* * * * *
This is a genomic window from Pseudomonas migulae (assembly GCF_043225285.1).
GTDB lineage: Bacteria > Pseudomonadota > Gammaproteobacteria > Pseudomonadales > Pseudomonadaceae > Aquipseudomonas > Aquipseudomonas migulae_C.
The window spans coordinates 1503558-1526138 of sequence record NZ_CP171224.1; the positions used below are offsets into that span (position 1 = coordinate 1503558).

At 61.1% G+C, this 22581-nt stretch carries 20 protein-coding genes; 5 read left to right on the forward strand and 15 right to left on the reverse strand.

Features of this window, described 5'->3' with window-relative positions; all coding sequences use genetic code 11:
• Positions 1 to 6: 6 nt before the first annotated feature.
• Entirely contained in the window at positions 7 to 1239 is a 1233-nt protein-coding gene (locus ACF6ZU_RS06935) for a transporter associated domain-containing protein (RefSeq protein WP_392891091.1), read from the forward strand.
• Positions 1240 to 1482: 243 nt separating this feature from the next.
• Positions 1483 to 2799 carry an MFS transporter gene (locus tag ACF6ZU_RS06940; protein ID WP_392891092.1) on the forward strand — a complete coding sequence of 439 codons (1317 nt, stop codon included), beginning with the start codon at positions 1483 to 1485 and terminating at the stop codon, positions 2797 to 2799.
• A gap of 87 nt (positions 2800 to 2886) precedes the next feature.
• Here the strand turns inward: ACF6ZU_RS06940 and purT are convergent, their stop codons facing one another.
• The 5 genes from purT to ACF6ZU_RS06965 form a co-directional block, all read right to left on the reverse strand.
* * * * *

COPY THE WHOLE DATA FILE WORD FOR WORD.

This is a genomic window from Pseudomonas migulae (assembly GCF_043225285.1).
GTDB lineage: Bacteria > Pseudomonadota > Gammaproteobacteria > Pseudomonadales > Pseudomonadaceae > Aquipseudomonas > Aquipseudomonas migulae_C.
The window spans coordinates 1503558-1526138 of sequence record NZ_CP171224.1; the positions used below are offsets into that span (position 1 = coordinate 1503558).

At 61.1% G+C, this 22581-nt stretch carries 20 protein-coding genes; 5 read left to right on the forward strand and 15 right to left on the reverse strand.

Features of this window, described 5'->3' with window-relative positions; all coding sequences use genetic code 11:
• Positions 1 to 6: 6 nt before the first annotated feature.
• Entirely contained in the window at positions 7 to 1239 is a 1233-nt protein-coding gene (locus ACF6ZU_RS06935) for a transporter associated domain-containing protein (RefSeq protein WP_392891091.1), read from the forward strand.
• Positions 1240 to 1482: 243 nt separating this feature from the next.
• Positions 1483 to 2799 carry an MFS transporter gene (locus tag ACF6ZU_RS06940; protein ID WP_392891092.1) on the forward strand — a complete coding sequence of 439 codons (1317 nt, stop codon included), beginning with the start codon at positions 1483 to 1485 and terminating at the stop codon, positions 2797 to 2799.
• A gap of 87 nt (positions 2800 to 2886) precedes the next feature.
• Here the strand turns inward: ACF6ZU_RS06940 and purT are convergent, their stop codons facing one another.
• The 5 genes from purT to ACF6ZU_RS06965 form a co-directional block, all read right to left on the reverse strand.